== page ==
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Now I get it. Any nation that harbors a terrorist is just as guilty as the terrorist...unless the terrorists come from a country whose leader regularly humiliates George W. Bush. Then those terrorists are cool with the US.

Tuesday, April 18, 2006

Daddy, What Side Were You On in the Iraq Civil War?

More of that progress in Iraq:

BAGHDAD (Reuters) - Snipers held rooftop positions as masked Sunni Arab insurgents said they were gearing up for another open street battle with pro-government Shi'ite militiamen in Baghdad's Adhamiya district on Tuesday.

The Arab Sunni stronghold is still feeling ripples from overnight clashes on Monday that appeared to be the closest yet to all-out sectarian fighting.

It's a reality that has Washington scrambling to avert civil war as Iraqi politicians struggle to form a government four months after parliamentary elections.

A U.S. military spokesman said 50 insurgents attacked Iraqi forces in the middle of the night in a seven-hour battle that killed five rebels and wounded an Iraqi soldier.
Fighting was so fierce that U.S. reinforcements were brought in to the northern district, home to some of Iraq's most hardcore Sunni guerrillas and the Abu Hanifa mosque, near where Saddam Hussein was last seen in public before going into hiding.



That last sentence holds the key.

As it becomes clearer that much of the Iraqi "forces" are actually Shiite militias looking to exterminate Sunnis, every time the US comes to the aid of said "forces," it essentially is choosing one side against the other in that country's civil war. Given that most of the Middle Eastern muslims are Sunnis, this could have explosive ramifications for the US's presence there.

Monday, April 17, 2006

Because there are so many other causes

This New York Times editorial points to the tragedy that despite having burned through $200 million, the US has failed to built most of the Iraqi hospitals that it had planned to:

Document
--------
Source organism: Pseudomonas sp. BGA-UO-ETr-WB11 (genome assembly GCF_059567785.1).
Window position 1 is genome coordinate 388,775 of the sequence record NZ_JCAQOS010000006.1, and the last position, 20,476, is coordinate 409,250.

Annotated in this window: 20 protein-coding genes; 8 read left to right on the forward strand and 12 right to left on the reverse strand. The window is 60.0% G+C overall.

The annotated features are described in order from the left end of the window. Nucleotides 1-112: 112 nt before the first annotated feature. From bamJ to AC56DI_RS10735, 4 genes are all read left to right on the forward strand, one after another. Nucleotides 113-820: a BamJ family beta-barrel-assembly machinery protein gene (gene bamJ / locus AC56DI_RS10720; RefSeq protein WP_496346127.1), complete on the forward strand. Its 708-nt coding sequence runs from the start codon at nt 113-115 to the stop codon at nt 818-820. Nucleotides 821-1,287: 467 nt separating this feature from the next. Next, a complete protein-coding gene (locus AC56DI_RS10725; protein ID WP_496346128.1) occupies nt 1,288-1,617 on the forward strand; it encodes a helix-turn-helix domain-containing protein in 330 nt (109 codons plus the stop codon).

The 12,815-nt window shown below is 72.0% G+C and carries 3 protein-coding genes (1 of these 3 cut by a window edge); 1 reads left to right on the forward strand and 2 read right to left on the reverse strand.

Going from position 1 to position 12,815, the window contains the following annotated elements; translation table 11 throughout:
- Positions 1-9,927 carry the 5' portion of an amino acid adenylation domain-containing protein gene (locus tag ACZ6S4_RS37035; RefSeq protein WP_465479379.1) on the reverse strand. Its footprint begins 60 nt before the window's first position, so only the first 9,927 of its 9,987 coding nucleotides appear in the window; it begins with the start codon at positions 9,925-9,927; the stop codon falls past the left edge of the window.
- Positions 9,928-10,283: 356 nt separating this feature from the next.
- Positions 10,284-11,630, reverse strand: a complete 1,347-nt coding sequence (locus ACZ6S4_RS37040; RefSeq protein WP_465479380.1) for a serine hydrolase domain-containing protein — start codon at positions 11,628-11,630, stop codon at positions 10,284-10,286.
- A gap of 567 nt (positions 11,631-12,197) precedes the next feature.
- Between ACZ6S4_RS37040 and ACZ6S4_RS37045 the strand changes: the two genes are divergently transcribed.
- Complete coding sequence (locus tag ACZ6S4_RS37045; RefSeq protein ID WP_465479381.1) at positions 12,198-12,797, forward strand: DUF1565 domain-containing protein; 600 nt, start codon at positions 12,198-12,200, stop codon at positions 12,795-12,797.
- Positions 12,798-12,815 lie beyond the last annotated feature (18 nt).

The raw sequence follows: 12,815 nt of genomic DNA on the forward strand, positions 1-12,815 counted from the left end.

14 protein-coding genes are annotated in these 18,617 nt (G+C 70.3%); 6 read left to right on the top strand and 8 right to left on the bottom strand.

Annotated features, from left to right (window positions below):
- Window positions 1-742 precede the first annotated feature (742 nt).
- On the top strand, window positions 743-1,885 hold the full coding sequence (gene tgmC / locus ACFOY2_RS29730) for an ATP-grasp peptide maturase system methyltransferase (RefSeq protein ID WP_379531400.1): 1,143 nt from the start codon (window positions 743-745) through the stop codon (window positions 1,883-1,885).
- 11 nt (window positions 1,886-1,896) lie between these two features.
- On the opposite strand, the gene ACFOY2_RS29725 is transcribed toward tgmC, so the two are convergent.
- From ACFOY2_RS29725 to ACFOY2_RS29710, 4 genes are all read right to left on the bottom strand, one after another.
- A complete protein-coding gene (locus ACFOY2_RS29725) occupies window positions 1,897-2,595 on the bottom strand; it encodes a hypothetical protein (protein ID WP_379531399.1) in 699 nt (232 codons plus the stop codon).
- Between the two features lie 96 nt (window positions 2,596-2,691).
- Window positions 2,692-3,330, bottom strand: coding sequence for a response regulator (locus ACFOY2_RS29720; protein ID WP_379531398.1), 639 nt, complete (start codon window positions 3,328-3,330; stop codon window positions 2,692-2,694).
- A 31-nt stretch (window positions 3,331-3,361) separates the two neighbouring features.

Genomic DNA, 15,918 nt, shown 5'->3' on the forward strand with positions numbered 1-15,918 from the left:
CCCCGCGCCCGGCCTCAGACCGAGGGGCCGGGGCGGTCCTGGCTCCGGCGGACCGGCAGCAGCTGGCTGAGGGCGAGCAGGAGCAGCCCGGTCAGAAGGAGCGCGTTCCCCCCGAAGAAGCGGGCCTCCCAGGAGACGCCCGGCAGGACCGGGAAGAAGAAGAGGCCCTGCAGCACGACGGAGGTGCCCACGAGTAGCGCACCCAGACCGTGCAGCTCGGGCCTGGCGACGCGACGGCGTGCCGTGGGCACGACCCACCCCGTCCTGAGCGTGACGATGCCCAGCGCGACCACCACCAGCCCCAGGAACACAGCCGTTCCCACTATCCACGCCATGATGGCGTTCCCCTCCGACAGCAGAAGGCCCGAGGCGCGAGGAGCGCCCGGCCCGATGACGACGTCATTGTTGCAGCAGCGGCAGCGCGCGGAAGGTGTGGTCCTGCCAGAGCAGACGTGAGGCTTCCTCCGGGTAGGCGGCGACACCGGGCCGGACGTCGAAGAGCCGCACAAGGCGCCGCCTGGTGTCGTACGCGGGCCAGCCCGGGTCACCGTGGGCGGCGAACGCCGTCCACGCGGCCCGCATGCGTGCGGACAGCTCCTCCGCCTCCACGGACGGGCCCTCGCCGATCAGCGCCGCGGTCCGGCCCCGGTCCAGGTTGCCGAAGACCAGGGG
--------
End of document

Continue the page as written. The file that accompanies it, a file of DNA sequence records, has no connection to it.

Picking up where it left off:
Two years ago, the United States government promised to build more than 140 badly needed health clinics in Iraq, bringing basic care to underserved areas outside the big cities. That could have done a lot of good, saving innocent Iraqi lives and building good will for the United States in places where it has grown dangerously scarce. A generous cost-plus contract was awarded to Parsons Inc., an American construction firm, to do the work, supervised by the Army Corps of Engineers.

Now, with roughly $200 million already spent and financing from Washington set to run out in less than nine months, it appears extremely unlikely that most of those clinics will ever be built. As The Washington Post reported earlier this month, the Army Corps of Engineers predicts that no more than 20 clinics will actually be completed — out of 142.

SNIP

Let it not be said that thousands more Iraqis died needlessly because America walked away from its promise of health clinics with less than 15 percent of the job done.


The Times' heart is definitely in the right place, but this feels a little melodramatic. Of all the causes of needless death taking place in Iraq as a result of the US's actions, the lack of new health clinics must be pretty near the bottom.